Winners of the Exponent Art Scholarship: deTiare Leifi
Last year, Exponent started an annual art scholarship for Mormon women of color. The goal of the scholarship continues to be to amplify the voices of LDS women artists of color by lending needed support for them to be able to continue to develop their art.
Over the next few weeks, we will be sharing the work and words of some of the recipients of that scholarship. These extraordinary women have the ability to seismically change the artistic language of the Church: imagine Come Follow Me manuals, Church members’ homes or Church building hallways full of their work. We’re grateful that they shared it with this community and look forward to announcing this year’s scholarship very soon. If you’d like to contribute to the fund for this year’s scholarship, please contact exponentiieditor AT gmail DOT com.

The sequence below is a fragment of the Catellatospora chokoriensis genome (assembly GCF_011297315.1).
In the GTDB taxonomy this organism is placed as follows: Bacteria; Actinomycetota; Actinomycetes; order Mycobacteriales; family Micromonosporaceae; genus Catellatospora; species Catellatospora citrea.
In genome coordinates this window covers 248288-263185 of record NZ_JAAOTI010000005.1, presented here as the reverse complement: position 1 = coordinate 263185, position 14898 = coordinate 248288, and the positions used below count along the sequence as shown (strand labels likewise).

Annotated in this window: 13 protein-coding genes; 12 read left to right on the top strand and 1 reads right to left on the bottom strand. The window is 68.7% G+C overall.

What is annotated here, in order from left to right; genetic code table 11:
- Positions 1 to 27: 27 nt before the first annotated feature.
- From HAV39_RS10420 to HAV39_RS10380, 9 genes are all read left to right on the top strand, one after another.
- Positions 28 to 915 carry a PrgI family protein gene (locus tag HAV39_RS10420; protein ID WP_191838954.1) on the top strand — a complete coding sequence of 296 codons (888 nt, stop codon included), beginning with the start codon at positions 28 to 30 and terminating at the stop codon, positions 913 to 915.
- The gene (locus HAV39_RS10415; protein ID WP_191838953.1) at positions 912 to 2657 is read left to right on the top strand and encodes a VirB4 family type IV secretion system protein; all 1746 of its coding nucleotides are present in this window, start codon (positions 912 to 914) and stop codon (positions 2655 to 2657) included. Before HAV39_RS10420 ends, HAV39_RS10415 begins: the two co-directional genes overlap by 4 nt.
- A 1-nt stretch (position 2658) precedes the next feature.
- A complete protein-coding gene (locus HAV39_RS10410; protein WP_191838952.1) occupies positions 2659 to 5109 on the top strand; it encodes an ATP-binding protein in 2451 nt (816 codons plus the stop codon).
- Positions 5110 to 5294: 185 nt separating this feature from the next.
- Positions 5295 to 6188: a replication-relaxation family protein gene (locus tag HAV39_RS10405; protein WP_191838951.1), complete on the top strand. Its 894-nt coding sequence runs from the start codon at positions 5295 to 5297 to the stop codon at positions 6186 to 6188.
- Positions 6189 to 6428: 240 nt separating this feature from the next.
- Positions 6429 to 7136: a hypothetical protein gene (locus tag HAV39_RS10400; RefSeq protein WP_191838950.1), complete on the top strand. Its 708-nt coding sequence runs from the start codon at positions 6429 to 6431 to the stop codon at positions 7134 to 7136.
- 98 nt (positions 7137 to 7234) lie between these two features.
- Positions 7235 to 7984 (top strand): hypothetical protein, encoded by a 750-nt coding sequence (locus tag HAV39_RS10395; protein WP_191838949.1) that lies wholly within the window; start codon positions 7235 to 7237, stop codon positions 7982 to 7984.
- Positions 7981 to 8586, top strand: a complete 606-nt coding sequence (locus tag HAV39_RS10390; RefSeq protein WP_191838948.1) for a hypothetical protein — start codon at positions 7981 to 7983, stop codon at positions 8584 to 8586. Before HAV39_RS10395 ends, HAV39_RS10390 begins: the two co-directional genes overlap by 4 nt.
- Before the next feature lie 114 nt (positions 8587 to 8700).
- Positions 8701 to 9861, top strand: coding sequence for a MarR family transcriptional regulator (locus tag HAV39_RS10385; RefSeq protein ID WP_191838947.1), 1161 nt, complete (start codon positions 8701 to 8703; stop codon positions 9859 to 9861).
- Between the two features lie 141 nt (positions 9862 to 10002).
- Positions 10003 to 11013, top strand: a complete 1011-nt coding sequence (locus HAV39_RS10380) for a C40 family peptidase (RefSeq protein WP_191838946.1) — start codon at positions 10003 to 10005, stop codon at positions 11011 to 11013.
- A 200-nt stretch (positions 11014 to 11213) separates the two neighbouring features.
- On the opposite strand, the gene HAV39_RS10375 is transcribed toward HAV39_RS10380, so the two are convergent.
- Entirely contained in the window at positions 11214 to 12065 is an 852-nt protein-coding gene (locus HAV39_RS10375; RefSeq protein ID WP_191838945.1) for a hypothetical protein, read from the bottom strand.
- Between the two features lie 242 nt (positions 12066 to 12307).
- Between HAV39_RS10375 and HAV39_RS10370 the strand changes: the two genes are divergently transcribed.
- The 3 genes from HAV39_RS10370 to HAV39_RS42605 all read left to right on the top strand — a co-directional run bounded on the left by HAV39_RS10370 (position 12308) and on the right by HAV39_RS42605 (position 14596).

deTiare Leifi: A lot of my work is inspired by my Polynesian culture and upbringing. I am still a novice and I feel that I am still trying to find my aesthetic and artistic voice. At first I began with basic embroidering as you will see with me Sei Series and Tatau Embroidery. Now, I am working at incorporating new fibers and materials like yarn, cotton string, beads and shells. I love to experiment with new techniques, styles, and materials. I feel that my biggest struggle right now is finding my aesthetic within fiber arts. I know I want to continue with embroidery components but I want to carve out my own lane. I want people to know that the work is mine just by looking at it.
Tatau is extremely important in the Samoan culture as it traditionally symbolizes distinguished persons and people. Did you know that the word ‘Tattoo’ originates from the word ‘Tatau’? The first Tatau Embroidery piece I ever created was of a friends Tualima (hand tattoo). After that I designed others with different forms, hand gestures, and motifs.